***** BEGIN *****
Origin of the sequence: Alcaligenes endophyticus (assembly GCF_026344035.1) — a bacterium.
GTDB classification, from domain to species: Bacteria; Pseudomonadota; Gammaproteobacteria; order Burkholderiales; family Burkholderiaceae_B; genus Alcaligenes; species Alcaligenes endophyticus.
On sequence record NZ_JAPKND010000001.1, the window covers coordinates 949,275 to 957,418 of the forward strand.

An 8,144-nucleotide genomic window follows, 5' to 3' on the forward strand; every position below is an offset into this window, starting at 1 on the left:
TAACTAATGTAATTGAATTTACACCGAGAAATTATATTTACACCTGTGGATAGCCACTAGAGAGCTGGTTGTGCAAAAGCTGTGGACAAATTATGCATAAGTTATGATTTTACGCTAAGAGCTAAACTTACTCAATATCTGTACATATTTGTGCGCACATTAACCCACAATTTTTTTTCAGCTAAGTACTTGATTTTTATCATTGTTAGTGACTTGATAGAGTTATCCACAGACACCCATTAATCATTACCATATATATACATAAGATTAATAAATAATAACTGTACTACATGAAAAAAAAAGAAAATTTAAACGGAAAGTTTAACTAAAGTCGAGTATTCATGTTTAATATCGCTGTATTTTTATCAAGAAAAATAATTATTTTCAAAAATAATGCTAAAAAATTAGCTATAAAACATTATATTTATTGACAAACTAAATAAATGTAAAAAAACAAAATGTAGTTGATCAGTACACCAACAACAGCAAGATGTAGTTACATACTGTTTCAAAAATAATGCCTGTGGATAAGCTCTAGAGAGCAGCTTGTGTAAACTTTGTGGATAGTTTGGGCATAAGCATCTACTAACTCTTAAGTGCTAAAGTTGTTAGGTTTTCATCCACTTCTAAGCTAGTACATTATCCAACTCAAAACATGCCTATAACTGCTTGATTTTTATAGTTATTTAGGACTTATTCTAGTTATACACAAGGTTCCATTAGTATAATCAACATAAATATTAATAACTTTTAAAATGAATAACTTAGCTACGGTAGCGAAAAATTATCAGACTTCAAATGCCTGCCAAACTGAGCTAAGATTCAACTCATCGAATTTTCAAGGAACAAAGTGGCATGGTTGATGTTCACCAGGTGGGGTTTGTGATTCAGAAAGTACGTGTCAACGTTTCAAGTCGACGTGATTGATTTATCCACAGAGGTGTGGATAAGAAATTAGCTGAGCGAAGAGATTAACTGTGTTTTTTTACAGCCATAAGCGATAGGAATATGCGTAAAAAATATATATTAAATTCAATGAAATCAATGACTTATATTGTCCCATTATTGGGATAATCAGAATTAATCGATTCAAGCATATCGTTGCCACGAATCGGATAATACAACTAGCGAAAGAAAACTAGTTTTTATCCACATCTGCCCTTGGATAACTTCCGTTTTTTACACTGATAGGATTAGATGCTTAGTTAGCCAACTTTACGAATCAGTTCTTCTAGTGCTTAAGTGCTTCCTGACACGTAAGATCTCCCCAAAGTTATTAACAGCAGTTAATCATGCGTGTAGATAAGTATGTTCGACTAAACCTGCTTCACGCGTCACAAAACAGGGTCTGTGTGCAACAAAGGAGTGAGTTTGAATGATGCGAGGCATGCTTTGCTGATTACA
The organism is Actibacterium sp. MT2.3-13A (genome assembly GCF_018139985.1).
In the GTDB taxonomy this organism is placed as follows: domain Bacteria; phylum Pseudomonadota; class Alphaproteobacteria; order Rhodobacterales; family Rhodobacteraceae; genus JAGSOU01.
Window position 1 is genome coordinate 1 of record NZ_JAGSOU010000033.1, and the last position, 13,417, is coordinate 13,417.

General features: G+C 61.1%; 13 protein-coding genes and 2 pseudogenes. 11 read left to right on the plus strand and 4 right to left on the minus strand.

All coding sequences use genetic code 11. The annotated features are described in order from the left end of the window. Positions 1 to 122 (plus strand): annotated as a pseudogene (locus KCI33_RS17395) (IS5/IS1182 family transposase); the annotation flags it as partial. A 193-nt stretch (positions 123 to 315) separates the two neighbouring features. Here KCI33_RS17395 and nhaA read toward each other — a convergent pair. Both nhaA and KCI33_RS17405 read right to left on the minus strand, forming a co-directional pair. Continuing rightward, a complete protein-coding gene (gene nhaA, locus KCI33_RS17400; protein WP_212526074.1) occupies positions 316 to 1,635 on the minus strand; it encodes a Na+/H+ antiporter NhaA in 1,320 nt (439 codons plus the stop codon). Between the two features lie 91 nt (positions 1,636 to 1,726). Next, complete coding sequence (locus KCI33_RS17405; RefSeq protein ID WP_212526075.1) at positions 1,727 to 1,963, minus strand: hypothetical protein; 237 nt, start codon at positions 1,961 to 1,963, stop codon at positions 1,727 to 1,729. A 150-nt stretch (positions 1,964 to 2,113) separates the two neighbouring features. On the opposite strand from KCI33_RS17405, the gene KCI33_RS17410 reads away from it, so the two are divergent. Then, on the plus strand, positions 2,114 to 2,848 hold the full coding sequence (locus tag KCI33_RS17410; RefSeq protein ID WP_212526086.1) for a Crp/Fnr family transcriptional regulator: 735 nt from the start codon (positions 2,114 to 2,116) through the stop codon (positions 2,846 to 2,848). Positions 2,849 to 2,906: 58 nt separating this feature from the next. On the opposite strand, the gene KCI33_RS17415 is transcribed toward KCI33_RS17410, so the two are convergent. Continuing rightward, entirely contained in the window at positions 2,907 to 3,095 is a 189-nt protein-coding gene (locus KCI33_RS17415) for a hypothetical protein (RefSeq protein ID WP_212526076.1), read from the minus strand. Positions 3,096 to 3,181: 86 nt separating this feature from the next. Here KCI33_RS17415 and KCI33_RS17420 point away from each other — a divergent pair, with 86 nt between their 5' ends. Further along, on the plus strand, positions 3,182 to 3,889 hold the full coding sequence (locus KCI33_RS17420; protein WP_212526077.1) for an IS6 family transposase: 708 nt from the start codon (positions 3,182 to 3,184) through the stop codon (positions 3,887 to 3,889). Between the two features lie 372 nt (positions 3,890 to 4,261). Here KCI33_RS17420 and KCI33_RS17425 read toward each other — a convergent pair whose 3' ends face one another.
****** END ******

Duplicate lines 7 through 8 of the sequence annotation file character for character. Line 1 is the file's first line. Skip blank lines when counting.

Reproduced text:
In the GTDB taxonomy this organism is placed as follows: domain Bacteria; phylum Pseudomonadota; class Alphaproteobacteria; order Rhodobacterales; family Rhodobacteraceae; genus JAGSOU01.
Window position 1 is genome coordinate 1 of record NZ_JAGSOU010000033.1, and the last position, 13,417, is coordinate 13,417.